It’s happening again: you’re overwhelmed with everything you’ve got on your plate. You’re running late, you have to drop your kids off at school or their extracurricular activities, and on top of that, you have work and chores to get done. All of these are just some of the stressors that most people have piled on them every day, and they can result in physical symptoms of stress like daily headaches, back pain, neck pain day, or just muscle tension at the end of the day. April is Stress Awareness Month, so find out just how stress takes its toll on your body, and how you can manage it, so you don’t have to live with the way that stress affects your health.
How Does Stress Affect Your Physical Health?
Stress doesn’t just take a toll on your mental health, it can also cause actual, physical symptoms. Just take a look at how stress affects each of these areas of your body:
When you’re stressed, your muscles tense up. This is your body’s way of guarding against injury and pain, so in a way, your muscles are always on guard and tensed when you’re stressed. You might find that you have tightness in your neck or back when you’re stressed, or even that you have tension headaches or migraines, which are associated with chronic muscle tension in the shoulders, neck, and head.
Your body has other ways of dealing with stress other than tensing up. You might find that stress and other emotions present as respiratory symptoms, such as shortness of breath and rapid breathing. This happens because stress can constrict the airway between the nose in the lungs, and even cause a panic or asthma attack.
Stress can lead to issues in your cardiovascular system, because it increases your heart rate, creating stronger contractions of the heart muscle. Blood vessels, which direct your blood to the large muscles and the heart, dilate, increasing the amount of blood pumped to these parts of the body and elevating your blood pressure. This is the same response you’ll have as when you’re in an extreme fight or flight situation, so chronic stress can contribute to long-term problems for the heart and blood vessels, leading to possible hypertension, heart attack, or stroke.
During times of stress, the hypothalamus, which is a collection of nuclei that connects the brain and the endocrine signals, and the pituitary gland produce a hormone that increases the production of cortisol. This chemical can provide the energy required to deal with the stress until it has passed. But if you’re dealing with chronic stress, you could end up with impaired communication between the immune system and brain. Over a long period of time, this impaired communication can lead to physical and mental health conditions including chronic fatigue, depression, diabetes, and more.
How does stress affect your gut? Well, stress is associated with changes in gut bacteria, which can influence your mood. Stress also affects how your brain and gut communicate, and can trigger pain, bloating, and other discomforts in your stomach. You might even find yourself eating more or less than usual when you are stressed, having heartburn or acid reflux, vomiting, or being more bloated or uncomfortable than usual. Stress can also affect how you digest food and what nutrients the intestines absorb.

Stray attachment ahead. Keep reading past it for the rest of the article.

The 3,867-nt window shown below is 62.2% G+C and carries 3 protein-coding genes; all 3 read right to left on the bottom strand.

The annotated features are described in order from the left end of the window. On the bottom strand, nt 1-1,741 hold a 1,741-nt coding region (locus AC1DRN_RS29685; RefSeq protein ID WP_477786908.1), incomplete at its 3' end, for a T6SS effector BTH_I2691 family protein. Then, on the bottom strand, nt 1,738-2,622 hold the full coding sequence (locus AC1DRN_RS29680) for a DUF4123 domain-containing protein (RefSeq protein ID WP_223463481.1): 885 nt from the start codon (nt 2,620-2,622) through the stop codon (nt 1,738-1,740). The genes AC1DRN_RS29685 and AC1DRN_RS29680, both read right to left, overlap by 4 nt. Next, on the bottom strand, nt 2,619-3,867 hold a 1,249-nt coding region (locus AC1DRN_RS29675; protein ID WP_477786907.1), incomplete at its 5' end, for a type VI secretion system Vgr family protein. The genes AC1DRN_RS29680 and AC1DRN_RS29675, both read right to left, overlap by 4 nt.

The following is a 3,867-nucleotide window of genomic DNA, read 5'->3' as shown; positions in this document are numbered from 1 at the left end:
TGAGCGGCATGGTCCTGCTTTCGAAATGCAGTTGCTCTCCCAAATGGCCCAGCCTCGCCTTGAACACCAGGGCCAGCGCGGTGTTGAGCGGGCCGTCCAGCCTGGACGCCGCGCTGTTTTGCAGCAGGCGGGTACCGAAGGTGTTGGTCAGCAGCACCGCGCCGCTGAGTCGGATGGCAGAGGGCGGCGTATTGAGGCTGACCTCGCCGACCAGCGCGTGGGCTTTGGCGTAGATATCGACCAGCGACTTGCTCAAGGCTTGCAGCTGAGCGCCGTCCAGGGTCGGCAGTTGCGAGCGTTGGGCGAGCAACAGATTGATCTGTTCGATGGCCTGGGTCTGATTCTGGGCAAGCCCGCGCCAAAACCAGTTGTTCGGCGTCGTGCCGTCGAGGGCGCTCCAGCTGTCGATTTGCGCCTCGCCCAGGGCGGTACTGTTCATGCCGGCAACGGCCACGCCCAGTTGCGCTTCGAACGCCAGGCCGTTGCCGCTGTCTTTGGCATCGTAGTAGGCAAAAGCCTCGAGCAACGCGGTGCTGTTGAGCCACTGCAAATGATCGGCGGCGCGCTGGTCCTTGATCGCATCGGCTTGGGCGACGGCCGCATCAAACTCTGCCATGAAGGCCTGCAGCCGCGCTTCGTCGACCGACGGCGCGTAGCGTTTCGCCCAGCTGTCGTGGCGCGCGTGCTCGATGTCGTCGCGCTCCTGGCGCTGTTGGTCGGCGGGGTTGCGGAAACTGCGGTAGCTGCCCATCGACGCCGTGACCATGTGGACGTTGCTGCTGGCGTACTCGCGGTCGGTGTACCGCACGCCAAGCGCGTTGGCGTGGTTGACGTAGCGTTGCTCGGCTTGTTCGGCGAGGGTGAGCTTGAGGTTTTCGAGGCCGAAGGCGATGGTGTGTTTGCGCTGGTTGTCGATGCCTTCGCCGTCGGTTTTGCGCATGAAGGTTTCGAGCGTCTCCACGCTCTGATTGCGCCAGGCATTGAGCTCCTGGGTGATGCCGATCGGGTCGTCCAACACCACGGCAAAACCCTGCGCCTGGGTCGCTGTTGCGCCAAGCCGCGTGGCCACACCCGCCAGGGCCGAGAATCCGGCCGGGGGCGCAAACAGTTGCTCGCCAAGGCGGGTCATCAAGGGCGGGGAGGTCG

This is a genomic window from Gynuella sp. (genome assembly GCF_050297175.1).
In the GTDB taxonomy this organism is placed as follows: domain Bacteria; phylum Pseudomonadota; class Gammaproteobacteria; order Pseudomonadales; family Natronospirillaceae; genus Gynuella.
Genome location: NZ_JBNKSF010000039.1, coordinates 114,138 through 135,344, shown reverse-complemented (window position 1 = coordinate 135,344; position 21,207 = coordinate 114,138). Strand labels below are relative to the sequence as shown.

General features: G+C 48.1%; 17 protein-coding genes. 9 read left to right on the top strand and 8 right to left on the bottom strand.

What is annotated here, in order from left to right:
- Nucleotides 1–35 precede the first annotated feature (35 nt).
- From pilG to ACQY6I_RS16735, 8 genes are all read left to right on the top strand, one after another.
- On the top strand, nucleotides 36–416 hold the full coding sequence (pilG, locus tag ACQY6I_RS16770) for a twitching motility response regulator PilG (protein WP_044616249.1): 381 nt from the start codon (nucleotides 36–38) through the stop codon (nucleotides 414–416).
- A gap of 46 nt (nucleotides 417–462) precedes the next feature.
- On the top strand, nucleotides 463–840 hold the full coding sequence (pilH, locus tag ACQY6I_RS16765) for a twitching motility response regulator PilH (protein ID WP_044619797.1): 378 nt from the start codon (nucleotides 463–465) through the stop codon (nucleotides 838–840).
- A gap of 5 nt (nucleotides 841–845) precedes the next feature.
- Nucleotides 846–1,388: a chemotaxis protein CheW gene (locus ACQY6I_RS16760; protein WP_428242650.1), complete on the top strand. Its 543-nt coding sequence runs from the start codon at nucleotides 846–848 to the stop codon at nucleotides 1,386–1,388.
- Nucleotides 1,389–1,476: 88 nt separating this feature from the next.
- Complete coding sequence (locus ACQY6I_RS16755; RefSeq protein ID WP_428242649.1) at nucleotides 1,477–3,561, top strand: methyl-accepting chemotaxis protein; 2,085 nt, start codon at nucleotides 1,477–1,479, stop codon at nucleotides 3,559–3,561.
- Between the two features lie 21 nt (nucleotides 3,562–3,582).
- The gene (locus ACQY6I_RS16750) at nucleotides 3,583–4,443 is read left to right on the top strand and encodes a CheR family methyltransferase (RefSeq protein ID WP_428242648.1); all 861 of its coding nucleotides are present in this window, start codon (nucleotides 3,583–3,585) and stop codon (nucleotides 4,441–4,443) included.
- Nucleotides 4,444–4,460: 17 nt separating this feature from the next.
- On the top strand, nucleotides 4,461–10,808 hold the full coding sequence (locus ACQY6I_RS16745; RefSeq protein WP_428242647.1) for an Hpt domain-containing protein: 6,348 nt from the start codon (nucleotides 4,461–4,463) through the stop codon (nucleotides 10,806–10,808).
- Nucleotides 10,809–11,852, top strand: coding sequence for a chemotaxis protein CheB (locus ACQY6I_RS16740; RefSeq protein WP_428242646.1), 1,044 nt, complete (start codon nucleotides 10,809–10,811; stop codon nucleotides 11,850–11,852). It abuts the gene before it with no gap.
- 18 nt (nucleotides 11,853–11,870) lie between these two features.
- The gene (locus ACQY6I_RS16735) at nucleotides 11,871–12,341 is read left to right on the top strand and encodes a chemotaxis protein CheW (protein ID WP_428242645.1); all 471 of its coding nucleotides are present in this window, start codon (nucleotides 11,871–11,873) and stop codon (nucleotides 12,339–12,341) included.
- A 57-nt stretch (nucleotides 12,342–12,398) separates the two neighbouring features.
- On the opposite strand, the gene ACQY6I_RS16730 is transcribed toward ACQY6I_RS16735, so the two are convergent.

The nervous system comprises the brain, spinal cord, and autonomic and somatic nervous systems. The autonomic nervous system (specifically what’s known as the sympathetic nervous system, or SNS) has a direct role in the physical response to stress, contributing to what is known as the “fight or flight” response. The body shifts its energy resources towards the fight or the flight, with the SNS signaling the adrenal glands to release hormones called adrenalin and cortisol. These hormones can cause your heart to beat faster, your respiratory rate to rise, the blood vessels in your arms and legs to dilate, your digestive process to change, and glucose levels (sugar energy) in the bloodstream to increase to deal with the emergency.
Your body is supposed to go back to a normal state after the stress has passed, but chronic stress can result in a long-term drain on the body, since all of these reactions cause wear and tear on all of your body’s systems.
Stress can take a toll on both the male and female reproductive systems. It can affect testosterone production over time, which will result in a decline in sex drive or libido. It can even cause erectile dysfunction or impotence in men, as well as impact sperm production.
In the female reproductive system, stress can affect menstruation among adolescent girls and women. It can result in absent or irregular menstrual cycles, more painful periods, and changes in the length of the menstrual cycle. It can also have an impact on a woman’s ability to conceive, as well as her health during pregnancy and postpartum.
The best thing that you can do for your mental and physical health is to find ways to manage and take control of the stress in your life. This could be working out, meditating, getting a good amount of sleep every night, or just having a great support system – what’s most important is that you take the time to create these habits. If you feel that stress is taking over your life and affecting your health, though, it is important to seek medical attention, whether from your primary care physician, or a psychologist, who can help you with strategies to manage your stress.
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